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Evaluation of Immunoregulatory Activities of Green Tea (Camelia Sinensis) In Freund’s Adjuvant Induced Arthritis Model.

Chattopadhyay Chandan*

Department of Pharmacology, KPC Medical College, Kolkata 700032, West Bengal, India.

*Corresponding Author:
Chandan C
Department of Pharmacology, KPC Medical College, Kolkata 700032, West Bengal, India.
Mobile: +91 9830271671

Received: 17/08/2013 Revised: 20/09/2013 Accepted: 22/08/2013

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Abstract

Green tea, a daily beverage for time immemorial has already attracted very wide interest for its ability to control inflammation, improve immune function, suppress autoimmune disease and prevent cancer. Therefore we had set forward this study to examine the potential immuno-regulatory and chronic anti-inflammatory activities of Green Tea in rat model. Evaluation of immunoregulatory activities of Green tea in Freund’s adjuvant induced arthritis model. Green tea decoction (10%,and 20%, )was prepared by soaking 10 gms and 20 gms of Green tea in 100 ml boiled water separately, soaked for 2 mins and thereafter filtered. This filtrate was designated as Green tea decoction. This is an experimental study. In chronic anti-inflammatory model Green tea decoction (10% and 20%) had shown significant immunosuppressive effects on rat paw edema (26.92%, and 38.46 %,) observed on 21st day in comparison to standard drug dexamethasone showed 84.6% improvement in pedal edema. The results were expressed as mean ±S.D. and the significance was evaluated by Student’s t-test versus control, with p<0.05 implying significance. Taken together, our data indicated that Green tea had shown immunosuppressive action in rat model.

Keywords

Green tea, Immunoregulatory, Anti-inflammatory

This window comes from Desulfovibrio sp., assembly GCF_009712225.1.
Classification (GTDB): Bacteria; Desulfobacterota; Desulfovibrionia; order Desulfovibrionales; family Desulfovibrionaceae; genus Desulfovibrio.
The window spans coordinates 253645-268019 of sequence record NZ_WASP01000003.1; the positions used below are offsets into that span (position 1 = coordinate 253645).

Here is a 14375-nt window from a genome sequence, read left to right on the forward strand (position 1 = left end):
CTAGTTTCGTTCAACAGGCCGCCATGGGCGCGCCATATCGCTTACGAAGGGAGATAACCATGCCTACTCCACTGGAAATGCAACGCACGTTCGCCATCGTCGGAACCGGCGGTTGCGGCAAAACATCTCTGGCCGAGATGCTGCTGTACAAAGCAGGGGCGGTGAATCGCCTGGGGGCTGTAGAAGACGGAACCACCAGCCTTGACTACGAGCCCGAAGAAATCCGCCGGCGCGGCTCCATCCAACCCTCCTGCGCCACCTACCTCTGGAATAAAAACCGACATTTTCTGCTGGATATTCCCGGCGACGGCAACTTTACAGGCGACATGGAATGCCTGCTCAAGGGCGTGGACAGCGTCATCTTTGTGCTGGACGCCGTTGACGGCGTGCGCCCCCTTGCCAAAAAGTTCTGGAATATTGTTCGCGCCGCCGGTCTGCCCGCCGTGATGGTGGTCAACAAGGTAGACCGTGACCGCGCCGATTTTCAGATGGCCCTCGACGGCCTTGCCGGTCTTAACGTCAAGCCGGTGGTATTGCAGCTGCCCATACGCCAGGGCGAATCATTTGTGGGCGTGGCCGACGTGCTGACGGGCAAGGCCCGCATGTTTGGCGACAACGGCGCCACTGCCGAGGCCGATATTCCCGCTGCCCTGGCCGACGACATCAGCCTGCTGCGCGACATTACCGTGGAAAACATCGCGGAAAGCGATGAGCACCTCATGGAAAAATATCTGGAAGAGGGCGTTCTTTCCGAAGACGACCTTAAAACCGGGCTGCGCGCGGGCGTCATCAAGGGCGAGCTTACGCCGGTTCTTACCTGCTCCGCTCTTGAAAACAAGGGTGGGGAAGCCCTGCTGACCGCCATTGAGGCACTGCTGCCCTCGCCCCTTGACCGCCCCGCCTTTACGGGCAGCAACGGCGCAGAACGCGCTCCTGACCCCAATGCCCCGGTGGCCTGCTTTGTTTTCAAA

Introduction

The immune system has evolved to discriminate itself from non self and is always on the alert to fight infectious invaders or deregulated self yet maintaining its sanity i.e. by keeping normal cells intact. These organisms have developed robust receptor mediated sensing devices and effector mechanisms broadly described as innate and adaptive. Innate, or natural, immunity is primitive, does not require priming, is of relatively low affinity and is mediated mainly by complement, granulocytes, natural killer cells, macrophages, mast cells and basophils. Adaptive or learned immunity is antigen specific, depends upon antigen exposure or priming and can be of very high affinity. This is mediated by T and B cells. B cells make antibodies while T cells function as helper, cytolytic and regulatory cells. These cells are important components of the normal immune ‘orchestra’ that harmoniously fights infection and tumors but also mediates transplant rejection and autoimmunity [1]. Immune responses can be pharmacologically manipulated in three ways namely immunosuppression, tolerance and immunostimulation.

Green tea has already attracted very wide interest for its ability to control inflammation, improve immune function, suppress autoimmune disease and prevent cancer.

In a new study, scientists found that a compound in green tea, a polyphenol called EGCG, was able to increase the production of regulatory T cells and, while its effects were not as potent as some of those produced by prescription drugs; there are no concerns about long term toxicity with the tea.

It is suggested that the health benefits of EGCG may be due to an epigenetic mechanism, whereby the expression of some genes is changed. This could have significant implications for the suppression of autoimmune diseases.

This study was undertaken to examine the potential immunoregulatory activity of Green Tea in arthritic rat model.